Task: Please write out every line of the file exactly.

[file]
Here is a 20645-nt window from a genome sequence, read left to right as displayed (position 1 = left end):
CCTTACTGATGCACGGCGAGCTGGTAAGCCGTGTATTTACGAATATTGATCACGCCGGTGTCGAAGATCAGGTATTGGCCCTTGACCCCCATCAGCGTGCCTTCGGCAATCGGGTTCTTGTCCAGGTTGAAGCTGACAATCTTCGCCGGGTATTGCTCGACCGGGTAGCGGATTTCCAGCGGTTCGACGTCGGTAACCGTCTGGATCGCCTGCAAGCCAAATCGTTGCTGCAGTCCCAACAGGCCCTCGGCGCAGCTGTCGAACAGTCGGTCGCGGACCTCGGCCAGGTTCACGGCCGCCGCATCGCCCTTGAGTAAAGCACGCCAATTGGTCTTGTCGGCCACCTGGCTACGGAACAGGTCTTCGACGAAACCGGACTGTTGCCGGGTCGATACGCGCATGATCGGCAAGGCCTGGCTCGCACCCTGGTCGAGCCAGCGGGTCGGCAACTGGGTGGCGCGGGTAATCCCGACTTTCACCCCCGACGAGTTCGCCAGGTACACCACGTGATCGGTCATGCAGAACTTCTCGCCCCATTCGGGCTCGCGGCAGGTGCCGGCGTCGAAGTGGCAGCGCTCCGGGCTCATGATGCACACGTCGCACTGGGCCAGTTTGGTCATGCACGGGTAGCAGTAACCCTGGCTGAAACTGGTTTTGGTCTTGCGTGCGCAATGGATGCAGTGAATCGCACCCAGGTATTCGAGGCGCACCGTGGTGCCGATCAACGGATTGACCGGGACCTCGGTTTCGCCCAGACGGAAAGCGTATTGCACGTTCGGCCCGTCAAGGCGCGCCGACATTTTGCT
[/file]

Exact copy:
Here is a 20645-nt window from a genome sequence, read left to right as displayed (position 1 = left end):
CCTTACTGATGCACGGCGAGCTGGTAAGCCGTGTATTTACGAATATTGATCACGCCGGTGTCGAAGATCAGGTATTGGCCCTTGACCCCCATCAGCGTGCCTTCGGCAATCGGGTTCTTGTCCAGGTTGAAGCTGACAATCTTCGCCGGGTATTGCTCGACCGGGTAGCGGATTTCCAGCGGTTCGACGTCGGTAACCGTCTGGATCGCCTGCAAGCCAAATCGTTGCTGCAGTCCCAACAGGCCCTCGGCGCAGCTGTCGAACAGTCGGTCGCGGACCTCGGCCAGGTTCACGGCCGCCGCATCGCCCTTGAGTAAAGCACGCCAATTGGTCTTGTCGGCCACCTGGCTACGGAACAGGTCTTCGACGAAACCGGACTGTTGCCGGGTCGATACGCGCATGATCGGCAAGGCCTGGCTCGCACCCTGGTCGAGCCAGCGGGTCGGCAACTGGGTGGCGCGGGTAATCCCGACTTTCACCCCCGACGAGTTCGCCAGGTACACCACGTGATCGGTCATGCAGAACTTCTCGCCCCATTCGGGCTCGCGGCAGGTGCCGGCGTCGAAGTGGCAGCGCTCCGGGCTCATGATGCACACGTCGCACTGGGCCAGTTTGGTCATGCACGGGTAGCAGTAACCCTGGCTGAAACTGGTTTTGGTCTTGCGTGCGCAATGGATGCAGTGAATCGCACCCAGGTATTCGAGGCGCACCGTGGTGCCGATCAACGGATTGACCGGGACCTCGGTTTCGCCCAGACGGAAAGCGTATTGCACGTTCGGCCCGTCAAGGCGCGCCGACATTTTGCT